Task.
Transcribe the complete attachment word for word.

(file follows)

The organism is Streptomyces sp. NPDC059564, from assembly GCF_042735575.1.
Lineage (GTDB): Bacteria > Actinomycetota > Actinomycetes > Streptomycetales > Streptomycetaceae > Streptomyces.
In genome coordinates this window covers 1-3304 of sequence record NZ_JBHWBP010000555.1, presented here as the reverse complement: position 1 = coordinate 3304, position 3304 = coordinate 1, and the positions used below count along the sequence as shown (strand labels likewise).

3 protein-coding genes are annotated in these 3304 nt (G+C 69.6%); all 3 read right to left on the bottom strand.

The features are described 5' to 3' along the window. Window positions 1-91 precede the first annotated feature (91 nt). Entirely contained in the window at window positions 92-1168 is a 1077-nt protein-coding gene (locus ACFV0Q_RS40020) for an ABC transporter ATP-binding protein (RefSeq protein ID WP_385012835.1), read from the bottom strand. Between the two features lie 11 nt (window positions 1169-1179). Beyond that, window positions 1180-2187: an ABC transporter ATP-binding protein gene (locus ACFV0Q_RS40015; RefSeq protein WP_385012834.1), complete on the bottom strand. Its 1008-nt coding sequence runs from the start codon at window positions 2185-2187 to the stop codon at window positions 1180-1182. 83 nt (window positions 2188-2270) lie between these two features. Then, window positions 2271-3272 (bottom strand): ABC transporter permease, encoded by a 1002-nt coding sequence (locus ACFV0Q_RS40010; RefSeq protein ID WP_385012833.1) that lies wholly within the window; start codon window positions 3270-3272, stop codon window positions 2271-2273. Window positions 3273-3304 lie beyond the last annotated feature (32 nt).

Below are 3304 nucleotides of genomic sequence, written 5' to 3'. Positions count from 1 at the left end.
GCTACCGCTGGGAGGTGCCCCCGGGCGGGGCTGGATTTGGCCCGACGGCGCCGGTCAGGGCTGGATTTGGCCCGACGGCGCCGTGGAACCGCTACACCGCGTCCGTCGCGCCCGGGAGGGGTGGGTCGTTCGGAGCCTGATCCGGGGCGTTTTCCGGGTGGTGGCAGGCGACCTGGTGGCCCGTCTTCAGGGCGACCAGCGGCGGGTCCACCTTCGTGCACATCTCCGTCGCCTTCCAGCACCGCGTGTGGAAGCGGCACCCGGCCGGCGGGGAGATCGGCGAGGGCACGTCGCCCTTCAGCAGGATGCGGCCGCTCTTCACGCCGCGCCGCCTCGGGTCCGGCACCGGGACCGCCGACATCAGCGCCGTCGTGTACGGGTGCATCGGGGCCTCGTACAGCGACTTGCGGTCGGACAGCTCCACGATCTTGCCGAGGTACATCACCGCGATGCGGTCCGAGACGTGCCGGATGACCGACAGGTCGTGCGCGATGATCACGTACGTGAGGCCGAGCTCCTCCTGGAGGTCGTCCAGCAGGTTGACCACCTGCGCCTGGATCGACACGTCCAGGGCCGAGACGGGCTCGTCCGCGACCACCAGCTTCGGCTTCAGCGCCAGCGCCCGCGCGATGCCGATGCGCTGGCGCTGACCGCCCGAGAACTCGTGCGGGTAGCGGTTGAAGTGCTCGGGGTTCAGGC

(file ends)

The organism is Streptomyces sp. NPDC059564, from assembly GCF_042735575.1.
Lineage (GTDB): Bacteria > Actinomycetota > Actinomycetes > Streptomycetales > Streptomycetaceae > Streptomyces.
In genome coordinates this window covers 1-3304 of sequence record NZ_JBHWBP010000555.1, presented here as the reverse complement: position 1 = coordinate 3304, position 3304 = coordinate 1, and the positions used below count along the sequence as shown (strand labels likewise).

3 protein-coding genes are annotated in these 3304 nt (G+C 69.6%); all 3 read right to left on the bottom strand.

The features are described 5' to 3' along the window. Window positions 1-91 precede the first annotated feature (91 nt). Entirely contained in the window at window positions 92-1168 is a 1077-nt protein-coding gene (locus ACFV0Q_RS40020) for an ABC transporter ATP-binding protein (RefSeq protein ID WP_385012835.1), read from the bottom strand. Between the two features lie 11 nt (window positions 1169-1179). Beyond that, window positions 1180-2187: an ABC transporter ATP-binding protein gene (locus ACFV0Q_RS40015; RefSeq protein WP_385012834.1), complete on the bottom strand. Its 1008-nt coding sequence runs from the start codon at window positions 2185-2187 to the stop codon at window positions 1180-1182. 83 nt (window positions 2188-2270) lie between these two features. Then, window positions 2271-3272 (bottom strand): ABC transporter permease, encoded by a 1002-nt coding sequence (locus ACFV0Q_RS40010; RefSeq protein ID WP_385012833.1) that lies wholly within the window; start codon window positions 3270-3272, stop codon window positions 2271-2273. Window positions 3273-3304 lie beyond the last annotated feature (32 nt).

Below are 3304 nucleotides of genomic sequence, written 5' to 3'. Positions count from 1 at the left end.
GCTACCGCTGGGAGGTGCCCCCGGGCGGGGCTGGATTTGGCCCGACGGCGCCGGTCAGGGCTGGATTTGGCCCGACGGCGCCGTGGAACCGCTACACCGCGTCCGTCGCGCCCGGGAGGGGTGGGTCGTTCGGAGCCTGATCCGGGGCGTTTTCCGGGTGGTGGCAGGCGACCTGGTGGCCCGTCTTCAGGGCGACCAGCGGCGGGTCCACCTTCGTGCACATCTCCGTCGCCTTCCAGCACCGCGTGTGGAAGCGGCACCCGGCCGGCGGGGAGATCGGCGAGGGCACGTCGCCCTTCAGCAGGATGCGGCCGCTCTTCACGCCGCGCCGCCTCGGGTCCGGCACCGGGACCGCCGACATCAGCGCCGTCGTGTACGGGTGCATCGGGGCCTCGTACAGCGACTTGCGGTCGGACAGCTCCACGATCTTGCCGAGGTACATCACCGCGATGCGGTCCGAGACGTGCCGGATGACCGACAGGTCGTGCGCGATGATCACGTACGTGAGGCCGAGCTCCTCCTGGAGGTCGTCCAGCAGGTTGACCACCTGCGCCTGGATCGACACGTCCAGGGCCGAGACGGGCTCGTCCGCGACCACCAGCTTCGGCTTCAGCGCCAGCGCCCGCGCGATGCCGATGCGCTGGCGCTGACCGCCCGAGAACTCGTGCGGGTAGCGGTTGAAGTGCTCGGGGTTCAGGC